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Turkish Cemetery

Germany’s first Muslim cemetery

Even diplomats from the Ottoman Empire were buried at the Turkish cemetery in Berlin. Go in search of its history.

Ali Aziz Efendi was the author of the Muhayyelât, a fantastical collection of tales from the Orient. He brought his culture to Berlin when he became the Ottoman Empire’s first permanent ambassador to Prussia. In 1798 he was buried on what was then known as the Tempelhofer Feldmark. In subsequent years, other Turkish envoys in Berlin were laid to rest there. Eventually, in the mid-19th century, Wilhelm I granted the Turkish community a plot of land in Neukölln to use as a burial place, and for a long time it remained the only Muslim cemetery in Germany.

The history of the cemetery

The Türkischer Friedhof Berlin is the oldest burial place for adherents of Islam in Germany. Inaugurated in 1866, its entrance was once adorned by a portal in the Moorish style. In the middle of the cemetery stands an obelisk commemorating the ambassador Ali Aziz Efendi and other envoys. In the First World War, the Ottoman Empire fought on Germany’s side and fallen Turkish soldiers were buried at the cemetery, since when it has also borne the name Şehitlik, meaning ‘martyrs’. The Şehitlik mosque directly beside it was built between 1999 and 2005 and took its name from the cemetery.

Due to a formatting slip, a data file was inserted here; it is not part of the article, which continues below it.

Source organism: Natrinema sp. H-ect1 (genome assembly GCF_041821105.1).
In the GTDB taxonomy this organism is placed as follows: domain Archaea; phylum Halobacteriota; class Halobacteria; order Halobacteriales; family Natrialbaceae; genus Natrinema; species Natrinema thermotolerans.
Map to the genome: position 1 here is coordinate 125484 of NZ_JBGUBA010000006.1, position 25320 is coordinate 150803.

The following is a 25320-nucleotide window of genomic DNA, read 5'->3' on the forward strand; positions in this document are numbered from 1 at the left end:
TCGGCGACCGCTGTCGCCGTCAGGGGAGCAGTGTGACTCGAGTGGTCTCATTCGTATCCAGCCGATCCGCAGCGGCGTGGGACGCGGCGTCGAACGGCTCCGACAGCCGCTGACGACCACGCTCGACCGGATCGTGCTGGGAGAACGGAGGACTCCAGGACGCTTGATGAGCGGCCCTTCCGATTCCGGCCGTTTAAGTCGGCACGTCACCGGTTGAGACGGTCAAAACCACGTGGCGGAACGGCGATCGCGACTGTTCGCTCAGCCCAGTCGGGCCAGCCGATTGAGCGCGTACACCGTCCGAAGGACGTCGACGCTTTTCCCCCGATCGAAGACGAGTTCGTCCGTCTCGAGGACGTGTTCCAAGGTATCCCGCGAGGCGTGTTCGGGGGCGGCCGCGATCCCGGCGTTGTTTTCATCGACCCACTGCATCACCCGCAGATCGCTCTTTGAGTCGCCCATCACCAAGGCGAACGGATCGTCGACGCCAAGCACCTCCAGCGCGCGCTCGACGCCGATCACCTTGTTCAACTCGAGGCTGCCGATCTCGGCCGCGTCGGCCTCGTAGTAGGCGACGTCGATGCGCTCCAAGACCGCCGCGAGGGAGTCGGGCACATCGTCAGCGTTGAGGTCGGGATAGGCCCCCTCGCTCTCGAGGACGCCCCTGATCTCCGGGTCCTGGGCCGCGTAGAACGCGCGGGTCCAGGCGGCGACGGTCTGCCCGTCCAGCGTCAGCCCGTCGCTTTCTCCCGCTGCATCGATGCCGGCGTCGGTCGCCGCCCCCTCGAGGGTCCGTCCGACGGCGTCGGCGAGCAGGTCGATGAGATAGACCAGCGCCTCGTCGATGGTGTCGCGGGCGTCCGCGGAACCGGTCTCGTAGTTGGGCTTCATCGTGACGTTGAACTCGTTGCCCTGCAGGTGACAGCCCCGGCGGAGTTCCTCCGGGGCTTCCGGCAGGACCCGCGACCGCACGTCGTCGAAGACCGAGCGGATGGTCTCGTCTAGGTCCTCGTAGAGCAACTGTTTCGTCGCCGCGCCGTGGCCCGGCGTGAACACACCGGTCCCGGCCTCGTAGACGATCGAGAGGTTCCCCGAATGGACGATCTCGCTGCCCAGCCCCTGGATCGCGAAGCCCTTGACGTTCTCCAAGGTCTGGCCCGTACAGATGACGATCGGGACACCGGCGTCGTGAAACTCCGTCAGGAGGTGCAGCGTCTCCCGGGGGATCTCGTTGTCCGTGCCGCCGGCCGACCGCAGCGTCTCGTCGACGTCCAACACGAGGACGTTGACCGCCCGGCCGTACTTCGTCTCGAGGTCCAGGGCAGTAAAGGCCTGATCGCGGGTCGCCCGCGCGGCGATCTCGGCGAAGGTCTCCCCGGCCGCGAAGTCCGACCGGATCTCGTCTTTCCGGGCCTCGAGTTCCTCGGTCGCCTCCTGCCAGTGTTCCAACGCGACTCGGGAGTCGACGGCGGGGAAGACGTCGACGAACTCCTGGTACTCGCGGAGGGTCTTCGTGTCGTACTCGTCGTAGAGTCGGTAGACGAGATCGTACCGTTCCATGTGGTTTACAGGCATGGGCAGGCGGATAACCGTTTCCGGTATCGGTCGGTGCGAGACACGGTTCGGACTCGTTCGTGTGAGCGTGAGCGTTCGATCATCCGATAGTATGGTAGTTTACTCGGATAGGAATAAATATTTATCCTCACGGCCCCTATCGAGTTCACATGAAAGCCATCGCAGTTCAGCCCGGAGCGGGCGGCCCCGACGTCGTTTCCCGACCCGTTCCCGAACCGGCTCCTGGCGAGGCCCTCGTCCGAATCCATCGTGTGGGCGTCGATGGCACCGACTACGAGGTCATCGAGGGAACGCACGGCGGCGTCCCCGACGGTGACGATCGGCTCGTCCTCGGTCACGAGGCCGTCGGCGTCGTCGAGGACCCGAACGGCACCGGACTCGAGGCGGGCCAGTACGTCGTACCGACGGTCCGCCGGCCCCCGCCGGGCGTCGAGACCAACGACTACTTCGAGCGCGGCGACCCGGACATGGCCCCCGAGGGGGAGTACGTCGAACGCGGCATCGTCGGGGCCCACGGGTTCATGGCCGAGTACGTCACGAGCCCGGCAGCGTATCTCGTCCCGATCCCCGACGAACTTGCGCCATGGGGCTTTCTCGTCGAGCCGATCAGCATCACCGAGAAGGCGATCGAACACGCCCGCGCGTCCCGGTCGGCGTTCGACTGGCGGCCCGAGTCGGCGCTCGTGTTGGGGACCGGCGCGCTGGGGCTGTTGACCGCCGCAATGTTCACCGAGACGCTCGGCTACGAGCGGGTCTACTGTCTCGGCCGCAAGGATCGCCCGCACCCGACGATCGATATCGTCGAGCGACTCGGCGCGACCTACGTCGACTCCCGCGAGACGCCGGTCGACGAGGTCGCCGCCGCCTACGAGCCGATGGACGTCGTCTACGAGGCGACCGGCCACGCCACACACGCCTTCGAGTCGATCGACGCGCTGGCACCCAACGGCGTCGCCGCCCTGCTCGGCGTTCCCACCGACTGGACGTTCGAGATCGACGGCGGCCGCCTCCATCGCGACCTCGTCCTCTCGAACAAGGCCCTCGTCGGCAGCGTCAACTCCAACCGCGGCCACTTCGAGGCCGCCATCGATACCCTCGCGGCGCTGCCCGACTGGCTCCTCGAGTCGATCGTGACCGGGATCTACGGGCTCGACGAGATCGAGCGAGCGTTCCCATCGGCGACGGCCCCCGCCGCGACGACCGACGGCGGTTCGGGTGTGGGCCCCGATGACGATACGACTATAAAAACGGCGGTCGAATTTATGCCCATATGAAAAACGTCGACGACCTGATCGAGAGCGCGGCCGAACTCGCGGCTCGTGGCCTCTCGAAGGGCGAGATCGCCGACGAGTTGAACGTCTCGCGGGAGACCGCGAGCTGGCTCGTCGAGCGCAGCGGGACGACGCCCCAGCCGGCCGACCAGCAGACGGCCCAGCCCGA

Famous personalities buried at the cemetery

Since its dedication in 1866, the cemetery has been open to all Berlin Muslims, no matter what their origins are. Not only Turks, but Arabs and Persians of Muslim faith were buried here in the 20th century. 150 graves are preserved today. As well as Turkish politicians and diplomats, those laid to rest at the cemetery include businessmen, writers and freedom fighters.

Because Islam does not permit graves to be removed after a certain time to make room for new burials, the cemetery eventually ran out of space – not least since until a few years ago, it was the only Muslim cemetery in Germany. Because of the need for more space, the Turkish-Islamic Union was granted part of the cemetery in Gatow, which is still used today. However, the ceremonies still take place in Neukölln.


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